Issues of disparities need investigation using data sources that contain higher numbers of minorities, thereby allowing for detailed examination of prevalence and use patterns by specific racial and ethnic populations. Further investigation needs to be undertaken with larger numbers of minority participants, accounting for issues of dementia type and severity, medication dose and duration of use, access to specialty dementia care, and consistency in treatment disparities across settings of care. As well, dementia prevalence is greatest in nursing homes and other institutions, and evaluation of racial and ethnic disparities should be considered in this vulnerable population, especially because a recent study reported significant racial disparities in quality nursing home placement (Smith, Feng, Fennell, Zinn, & Mor, 2007). Additionally, the influence of cultural and environmental factors in dementia treatment remains a fertile area worthy of future exploration.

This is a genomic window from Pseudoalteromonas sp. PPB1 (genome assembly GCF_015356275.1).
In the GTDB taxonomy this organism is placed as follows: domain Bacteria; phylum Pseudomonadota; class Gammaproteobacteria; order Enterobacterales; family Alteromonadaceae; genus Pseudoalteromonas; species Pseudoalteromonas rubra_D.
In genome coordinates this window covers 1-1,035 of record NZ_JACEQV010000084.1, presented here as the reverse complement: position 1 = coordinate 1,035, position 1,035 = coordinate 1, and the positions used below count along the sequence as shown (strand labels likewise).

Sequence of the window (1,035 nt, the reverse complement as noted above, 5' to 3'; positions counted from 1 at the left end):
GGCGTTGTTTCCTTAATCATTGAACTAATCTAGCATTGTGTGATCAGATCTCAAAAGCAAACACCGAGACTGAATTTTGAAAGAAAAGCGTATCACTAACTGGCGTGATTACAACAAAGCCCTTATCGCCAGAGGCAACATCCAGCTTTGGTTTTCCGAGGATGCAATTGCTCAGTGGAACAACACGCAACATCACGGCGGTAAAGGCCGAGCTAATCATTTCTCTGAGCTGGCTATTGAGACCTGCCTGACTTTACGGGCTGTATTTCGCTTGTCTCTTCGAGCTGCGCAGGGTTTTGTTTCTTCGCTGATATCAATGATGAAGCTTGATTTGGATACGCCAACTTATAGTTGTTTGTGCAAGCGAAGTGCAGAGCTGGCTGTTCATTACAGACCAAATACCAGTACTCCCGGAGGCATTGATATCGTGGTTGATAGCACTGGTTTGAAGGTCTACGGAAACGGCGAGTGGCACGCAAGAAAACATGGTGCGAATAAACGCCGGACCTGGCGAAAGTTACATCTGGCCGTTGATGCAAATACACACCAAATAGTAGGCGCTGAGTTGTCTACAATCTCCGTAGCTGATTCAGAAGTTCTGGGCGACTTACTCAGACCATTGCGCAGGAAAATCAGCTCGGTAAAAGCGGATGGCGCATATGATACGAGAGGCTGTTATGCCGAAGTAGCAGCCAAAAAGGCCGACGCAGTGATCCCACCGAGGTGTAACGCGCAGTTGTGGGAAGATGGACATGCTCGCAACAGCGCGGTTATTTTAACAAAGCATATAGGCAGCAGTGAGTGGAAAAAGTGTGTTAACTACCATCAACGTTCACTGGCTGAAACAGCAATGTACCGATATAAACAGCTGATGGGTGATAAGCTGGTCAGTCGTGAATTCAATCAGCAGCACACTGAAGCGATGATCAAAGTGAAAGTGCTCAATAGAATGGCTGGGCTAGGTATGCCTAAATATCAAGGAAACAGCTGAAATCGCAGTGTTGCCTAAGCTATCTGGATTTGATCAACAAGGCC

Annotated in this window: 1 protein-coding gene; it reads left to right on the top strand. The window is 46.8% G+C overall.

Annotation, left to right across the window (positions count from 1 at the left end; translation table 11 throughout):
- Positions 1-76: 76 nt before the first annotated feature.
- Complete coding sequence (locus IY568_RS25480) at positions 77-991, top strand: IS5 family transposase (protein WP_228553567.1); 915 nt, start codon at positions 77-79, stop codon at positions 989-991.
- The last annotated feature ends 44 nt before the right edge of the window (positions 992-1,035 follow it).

This study was funded by a Grant 20050634 from the Commonwealth Fund. Dr. Zuckerman was supported by Award K01AG22011 from the National Institute on Aging. Dr. Ryder was supported by Training Grant T32AG000262 in the epidemiology of aging from the National Institute on Aging. We are grateful for the assistance of Dr. Ann L. Gruber-Baldini and the helpful comments of three anonymous reviewers. A previous version of this work was presented at the AcademyHealth Annual Research Meeting, June 2007, Orlando, Florida.

I. H. Zuckerman planned the study, wrote and revised the manuscript, supervised data analysis and interpretation, and performed data analysis and interpretation. P. T. Ryder wrote and revised the manuscript and performed data analysis and interpretation. L. Simoni-Wastila contributed to interpreting the analytic results and revising the manuscript. T. Shaffer assisted with data analysis, provided statistical expertise, and revised the manuscript. M. Sato contributed to writing the paper and revising the manuscript. L. Zhao provided statistical expertise and contributed to revising the manuscript. B. Stuart acquired the data, helped plan the study, and contributed to revising the manuscript.